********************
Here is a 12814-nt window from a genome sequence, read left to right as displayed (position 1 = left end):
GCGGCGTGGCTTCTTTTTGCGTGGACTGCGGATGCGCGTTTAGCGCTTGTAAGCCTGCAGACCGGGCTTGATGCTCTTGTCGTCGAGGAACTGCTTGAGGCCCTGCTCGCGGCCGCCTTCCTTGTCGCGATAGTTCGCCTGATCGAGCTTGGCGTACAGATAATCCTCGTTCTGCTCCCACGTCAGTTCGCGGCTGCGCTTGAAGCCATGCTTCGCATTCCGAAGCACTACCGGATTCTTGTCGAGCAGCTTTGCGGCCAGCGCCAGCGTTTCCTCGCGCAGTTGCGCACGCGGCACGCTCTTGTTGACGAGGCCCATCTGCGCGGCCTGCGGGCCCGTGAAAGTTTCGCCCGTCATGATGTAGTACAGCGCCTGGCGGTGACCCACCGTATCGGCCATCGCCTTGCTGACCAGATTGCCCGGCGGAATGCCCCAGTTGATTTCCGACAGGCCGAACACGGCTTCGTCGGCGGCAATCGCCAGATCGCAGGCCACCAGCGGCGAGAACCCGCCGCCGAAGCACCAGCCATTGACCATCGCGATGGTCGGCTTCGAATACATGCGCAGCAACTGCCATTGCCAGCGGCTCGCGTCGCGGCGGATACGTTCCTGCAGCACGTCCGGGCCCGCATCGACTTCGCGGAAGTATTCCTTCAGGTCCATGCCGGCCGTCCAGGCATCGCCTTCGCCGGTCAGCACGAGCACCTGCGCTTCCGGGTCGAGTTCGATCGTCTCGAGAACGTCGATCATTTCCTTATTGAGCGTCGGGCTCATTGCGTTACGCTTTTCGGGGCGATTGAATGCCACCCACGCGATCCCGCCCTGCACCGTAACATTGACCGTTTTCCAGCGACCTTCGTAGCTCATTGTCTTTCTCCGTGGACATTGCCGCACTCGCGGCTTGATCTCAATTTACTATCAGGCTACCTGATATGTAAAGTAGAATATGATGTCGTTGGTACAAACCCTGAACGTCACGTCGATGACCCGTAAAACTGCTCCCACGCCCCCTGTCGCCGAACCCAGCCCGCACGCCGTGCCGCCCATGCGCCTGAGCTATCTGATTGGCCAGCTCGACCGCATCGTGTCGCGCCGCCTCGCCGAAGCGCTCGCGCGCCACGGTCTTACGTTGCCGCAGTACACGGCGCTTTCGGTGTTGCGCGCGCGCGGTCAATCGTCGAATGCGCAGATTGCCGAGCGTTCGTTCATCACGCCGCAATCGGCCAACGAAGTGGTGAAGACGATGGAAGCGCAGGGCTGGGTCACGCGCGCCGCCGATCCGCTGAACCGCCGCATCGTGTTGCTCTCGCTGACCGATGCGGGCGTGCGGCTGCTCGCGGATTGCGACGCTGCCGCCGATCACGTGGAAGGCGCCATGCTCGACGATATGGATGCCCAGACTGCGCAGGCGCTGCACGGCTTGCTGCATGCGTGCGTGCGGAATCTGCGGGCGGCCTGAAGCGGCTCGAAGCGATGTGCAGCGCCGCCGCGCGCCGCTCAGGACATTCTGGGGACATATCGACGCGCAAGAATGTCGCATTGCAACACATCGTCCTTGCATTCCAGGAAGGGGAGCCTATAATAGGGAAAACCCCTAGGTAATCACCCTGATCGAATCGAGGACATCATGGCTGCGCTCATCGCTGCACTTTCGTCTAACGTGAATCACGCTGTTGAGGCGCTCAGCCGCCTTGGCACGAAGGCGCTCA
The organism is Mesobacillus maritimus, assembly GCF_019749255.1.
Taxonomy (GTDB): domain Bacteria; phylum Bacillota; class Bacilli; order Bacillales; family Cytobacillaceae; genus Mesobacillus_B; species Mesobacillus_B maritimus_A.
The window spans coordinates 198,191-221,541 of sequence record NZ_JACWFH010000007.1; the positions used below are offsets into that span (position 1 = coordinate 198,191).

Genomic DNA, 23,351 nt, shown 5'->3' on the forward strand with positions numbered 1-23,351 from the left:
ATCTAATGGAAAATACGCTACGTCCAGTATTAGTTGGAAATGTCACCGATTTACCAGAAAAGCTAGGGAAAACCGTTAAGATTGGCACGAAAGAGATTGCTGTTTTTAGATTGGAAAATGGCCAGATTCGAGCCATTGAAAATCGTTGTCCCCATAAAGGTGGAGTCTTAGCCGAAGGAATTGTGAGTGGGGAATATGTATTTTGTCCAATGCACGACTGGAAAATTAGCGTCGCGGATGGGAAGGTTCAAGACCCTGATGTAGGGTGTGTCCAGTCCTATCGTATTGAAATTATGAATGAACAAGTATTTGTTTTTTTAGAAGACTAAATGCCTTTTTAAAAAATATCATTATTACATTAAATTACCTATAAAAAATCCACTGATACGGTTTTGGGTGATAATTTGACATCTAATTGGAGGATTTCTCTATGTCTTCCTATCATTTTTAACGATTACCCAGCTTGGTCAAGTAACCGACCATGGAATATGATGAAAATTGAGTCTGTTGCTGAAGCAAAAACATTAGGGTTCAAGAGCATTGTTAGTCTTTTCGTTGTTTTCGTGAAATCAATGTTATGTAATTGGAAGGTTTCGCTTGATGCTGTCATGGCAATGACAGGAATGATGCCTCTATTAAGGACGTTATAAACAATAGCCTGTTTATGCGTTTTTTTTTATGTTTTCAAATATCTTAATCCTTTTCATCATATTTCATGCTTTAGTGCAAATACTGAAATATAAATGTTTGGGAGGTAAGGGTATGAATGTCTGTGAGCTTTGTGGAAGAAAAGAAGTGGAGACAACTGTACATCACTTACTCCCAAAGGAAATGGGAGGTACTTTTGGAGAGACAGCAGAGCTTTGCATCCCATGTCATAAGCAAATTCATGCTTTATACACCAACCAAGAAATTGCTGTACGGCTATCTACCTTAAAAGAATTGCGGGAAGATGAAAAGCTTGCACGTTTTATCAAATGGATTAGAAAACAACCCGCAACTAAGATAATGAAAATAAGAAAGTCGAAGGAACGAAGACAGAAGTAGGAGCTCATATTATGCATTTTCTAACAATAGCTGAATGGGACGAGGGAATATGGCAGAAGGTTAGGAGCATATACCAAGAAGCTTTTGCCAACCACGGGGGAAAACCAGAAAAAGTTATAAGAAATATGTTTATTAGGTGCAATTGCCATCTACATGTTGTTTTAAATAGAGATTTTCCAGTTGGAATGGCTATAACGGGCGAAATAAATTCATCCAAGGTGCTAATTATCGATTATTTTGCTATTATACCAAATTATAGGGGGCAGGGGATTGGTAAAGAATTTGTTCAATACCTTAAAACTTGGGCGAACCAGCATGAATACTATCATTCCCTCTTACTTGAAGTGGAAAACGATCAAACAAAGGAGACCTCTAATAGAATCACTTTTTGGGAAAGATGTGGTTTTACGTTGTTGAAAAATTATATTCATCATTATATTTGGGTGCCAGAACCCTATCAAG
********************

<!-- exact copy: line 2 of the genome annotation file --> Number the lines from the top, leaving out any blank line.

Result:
GCGGCGTGGCTTCTTTTTGCGTGGACTGCGGATGCGCGTTTAGCGCTTGTAAGCCTGCAGACCGGGCTTGATGCTCTTGTCGTCGAGGAACTGCTTGAGGCCCTGCTCGCGGCCGCCTTCCTTGTCGCGATAGTTCGCCTGATCGAGCTTGGCGTACAGATAATCCTCGTTCTGCTCCCACGTCAGTTCGCGGCTGCGCTTGAAGCCATGCTTCGCATTCCGAAGCACTACCGGATTCTTGTCGAGCAGCTTTGCGGCCAGCGCCAGCGTTTCCTCGCGCAGTTGCGCACGCGGCACGCTCTTGTTGACGAGGCCCATCTGCGCGGCCTGCGGGCCCGTGAAAGTTTCGCCCGTCATGATGTAGTACAGCGCCTGGCGGTGACCCACCGTATCGGCCATCGCCTTGCTGACCAGATTGCCCGGCGGAATGCCCCAGTTGATTTCCGACAGGCCGAACACGGCTTCGTCGGCGGCAATCGCCAGATCGCAGGCCACCAGCGGCGAGAACCCGCCGCCGAAGCACCAGCCATTGACCATCGCGATGGTCGGCTTCGAATACATGCGCAGCAACTGCCATTGCCAGCGGCTCGCGTCGCGGCGGATACGTTCCTGCAGCACGTCCGGGCCCGCATCGACTTCGCGGAAGTATTCCTTCAGGTCCATGCCGGCCGTCCAGGCATCGCCTTCGCCGGTCAGCACGAGCACCTGCGCTTCCGGGTCGAGTTCGATCGTCTCGAGAACGTCGATCATTTCCTTATTGAGCGTCGGGCTCATTGCGTTACGCTTTTCGGGGCGATTGAATGCCACCCACGCGATCCCGCCCTGCACCGTAACATTGACCGTTTTCCAGCGACCTTCGTAGCTCATTGTCTTTCTCCGTGGACATTGCCGCACTCGCGGCTTGATCTCAATTTACTATCAGGCTACCTGATATGTAAAGTAGAATATGATGTCGTTGGTACAAACCCTGAACGTCACGTCGATGACCCGTAAAACTGCTCCCACGCCCCCTGTCGCCGAACCCAGCCCGCACGCCGTGCCGCCCATGCGCCTGAGCTATCTGATTGGCCAGCTCGACCGCATCGTGTCGCGCCGCCTCGCCGAAGCGCTCGCGCGCCACGGTCTTACGTTGCCGCAGTACACGGCGCTTTCGGTGTTGCGCGCGCGCGGTCAATCGTCGAATGCGCAGATTGCCGAGCGTTCGTTCATCACGCCGCAATCGGCCAACGAAGTGGTGAAGACGATGGAAGCGCAGGGCTGGGTCACGCGCGCCGCCGATCCGCTGAACCGCCGCATCGTGTTGCTCTCGCTGACCGATGCGGGCGTGCGGCTGCTCGCGGATTGCGACGCTGCCGCCGATCACGTGGAAGGCGCCATGCTCGACGATATGGATGCCCAGACTGCGCAGGCGCTGCACGGCTTGCTGCATGCGTGCGTGCGGAATCTGCGGGCGGCCTGAAGCGGCTCGAAGCGATGTGCAGCGCCGCCGCGCGCCGCTCAGGACATTCTGGGGACATATCGACGCGCAAGAATGTCGCATTGCAACACATCGTCCTTGCATTCCAGGAAGGGGAGCCTATAATAGGGAAAACCCCTAGGTAATCACCCTGATCGAATCGAGGACATCATGGCTGCGCTCATCGCTGCACTTTCGTCTAACGTGAATCACGCTGTTGAGGCGCTCAGCCGCCTTGGCACGAAGGCGCTCA